This year, August 5th to 11th has been designated as Australian Dental Health Week by the Australian Dental Association.
Australian Dental Health Week is an annual event intended to bring attention to Australia’s dental health by choosing one aspect of dental health to focus on.
Past topics have included “watching” your mouth, oral health and sugar, diet and oral health, sports and oral health, and women’s oral health.
This year, the theme is a question – “How’s Your Oral Health Tracking?” This question contains two sub-questions.
The first is the question, are you on track; that is, are you currently doing all you know you should do to support your oral health?
Second, there is the question of how you are keeping your eye on what you are doing so you can compare it to what you should be doing.
Everyone knows that we live in a hustle-bustle world, with many of us juggling our daily lives.
And one consequence of that is that dental care can be deferred in favour of other activities.
However, it is one of the ironies of tracking dental care that it can be hardest for those among us who have the least formal schedules – children, the retired, and the elderly.
And these are the folks for whom which good dental care can be most valuable. The good news is that by getting them on track or keeping them on track, everyone can maintain their dental health.
Keeping children on track
Children aren’t born aware that they need to take care of their oral health, nor do they know how to keep track of it.
Dental Health Week is a great time to introduce them to the importance of oral hygiene and how to maintain it.
One of the features of the Dental Health Week website is a group of colourful online posters that are aimed at younger patients.
They are a great way to introduce topics such as the dental risks of sugary and acidic drinks like soda pop.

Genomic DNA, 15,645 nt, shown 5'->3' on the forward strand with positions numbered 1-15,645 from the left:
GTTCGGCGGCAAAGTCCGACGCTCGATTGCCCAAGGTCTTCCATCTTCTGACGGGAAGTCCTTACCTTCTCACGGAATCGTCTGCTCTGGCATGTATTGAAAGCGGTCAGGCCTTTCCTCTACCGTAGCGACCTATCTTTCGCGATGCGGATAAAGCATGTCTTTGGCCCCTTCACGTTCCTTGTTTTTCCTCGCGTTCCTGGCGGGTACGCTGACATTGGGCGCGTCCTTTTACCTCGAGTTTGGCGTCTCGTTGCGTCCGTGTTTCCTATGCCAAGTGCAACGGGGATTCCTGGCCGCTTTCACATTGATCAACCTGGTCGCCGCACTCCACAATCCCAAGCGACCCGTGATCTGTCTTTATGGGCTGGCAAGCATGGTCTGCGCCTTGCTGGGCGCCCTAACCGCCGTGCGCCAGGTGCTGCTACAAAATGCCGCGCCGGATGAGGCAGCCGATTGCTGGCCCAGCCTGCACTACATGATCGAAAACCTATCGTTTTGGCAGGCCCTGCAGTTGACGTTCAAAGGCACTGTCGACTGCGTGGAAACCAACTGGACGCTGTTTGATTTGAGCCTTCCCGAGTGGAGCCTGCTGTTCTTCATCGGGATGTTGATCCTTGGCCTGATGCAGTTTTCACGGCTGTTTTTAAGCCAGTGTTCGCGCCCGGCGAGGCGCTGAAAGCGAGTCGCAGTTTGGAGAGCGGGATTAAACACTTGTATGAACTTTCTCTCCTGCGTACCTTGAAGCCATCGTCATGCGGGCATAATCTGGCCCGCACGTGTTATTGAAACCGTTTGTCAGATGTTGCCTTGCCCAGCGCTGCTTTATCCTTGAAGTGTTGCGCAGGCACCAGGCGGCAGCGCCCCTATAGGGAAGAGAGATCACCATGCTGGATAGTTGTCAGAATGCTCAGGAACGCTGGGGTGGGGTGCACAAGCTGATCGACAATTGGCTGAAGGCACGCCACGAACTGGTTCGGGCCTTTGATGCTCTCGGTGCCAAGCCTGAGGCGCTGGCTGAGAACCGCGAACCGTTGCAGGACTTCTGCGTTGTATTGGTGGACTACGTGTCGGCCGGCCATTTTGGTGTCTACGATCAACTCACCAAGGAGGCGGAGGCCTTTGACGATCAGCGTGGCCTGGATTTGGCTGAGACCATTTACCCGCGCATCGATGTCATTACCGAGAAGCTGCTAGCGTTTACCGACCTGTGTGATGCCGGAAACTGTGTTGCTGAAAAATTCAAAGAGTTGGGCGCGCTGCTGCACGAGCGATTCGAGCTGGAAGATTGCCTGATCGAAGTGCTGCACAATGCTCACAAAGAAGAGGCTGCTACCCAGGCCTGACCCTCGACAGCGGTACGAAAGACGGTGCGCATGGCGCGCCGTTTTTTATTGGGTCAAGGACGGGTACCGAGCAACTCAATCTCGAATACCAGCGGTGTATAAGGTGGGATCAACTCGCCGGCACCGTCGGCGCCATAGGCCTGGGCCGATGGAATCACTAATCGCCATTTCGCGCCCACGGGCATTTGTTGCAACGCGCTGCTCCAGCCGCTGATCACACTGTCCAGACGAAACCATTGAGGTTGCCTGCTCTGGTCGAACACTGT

This is important because three-quarters of young people (14-18 years) consume too much sugar.
These posters and a good conversation can teach children to limit their sugar intake and learn to read labels.
The information on the website also contains helpful hints for parents who are dealing with children:
- Spit out excess toothpaste, and don’t rinse your child’s mouth.
- A dab of toothpaste is enough.
- Brushing can be fun if you spruce it up with songs or videos on a smartphone.
- Kids love positive reinforcement. Always praise your child for their oral hygiene accomplishments.
- Bring your children to the dentist early – by one-year-old or when a tooth erupts.
- Flossing should begin as soon as multiple teeth are present.
- If your child has their ‘pen licence’ for writing with a pen at school, they can probably brush solo.
What’s most important is to help them develop good dental habits at an early age.
Track their progress on a calendar, or with stars, and when they reach certain milestones, reward them with mouth-healthy gifts.
Children model off their parents, and if you keep track of your dental status, they will also.
Keeping seniors on track
Seniors sometimes share a coordination issue with children, but in general, their issues are different.
They have spent a lifetime hearing what they should do to maintain oral health, but that process becomes more complicated with age.
Worse, problems that begin as minor issues in the mouth can quickly escalate to general-health issues, even potentially lethal ones.
And poor oral health is linked to other health problems, including heart attacks, diabetes, and pneumonia, all of which are serious threats to older patients.
Losing control of your oral hygiene and dental health can lead to problems:
- Dry mouth
- Root pain
- Gum disease.
- Tooth loss
- Uneven jawbone/teeth
- Thrush and denture-induced stomatitis.
- Oral cancer
A variety of issues make it harder to keep high levels of oral hygiene. Dexterity problems associated with aging can make brushing and flossing more difficult and less effective.
Loss of insurance can bring new economic issues to dental care, and reduced ability to travel can make ‘routine’ dental visits much harder.
Finally, memory issues such as dementia can make it very difficult to stick to an oral hygiene schedule.
For all of these reasons, seniors must keep close track of their dental habits, and if they cannot do so, their loved ones should do it for them.
The West Ryde Dental Clinic Advantage
West Ryde Dental Clinic’s, service and treatment are entirely individualised to you and your needs.
Our West Ryde dentists are highly motivated and accredited practitioners with graduate degrees from the University of Sydney.
Alongside our dentists, the supporting staff at West Ryde Dental Clinic are tremendously dedicated and experienced to ensure that each visit with us is as pleasant as possible.
We are located at Shop 20 West Ryde Marketplace, 14 Anthony Road in West Ryde.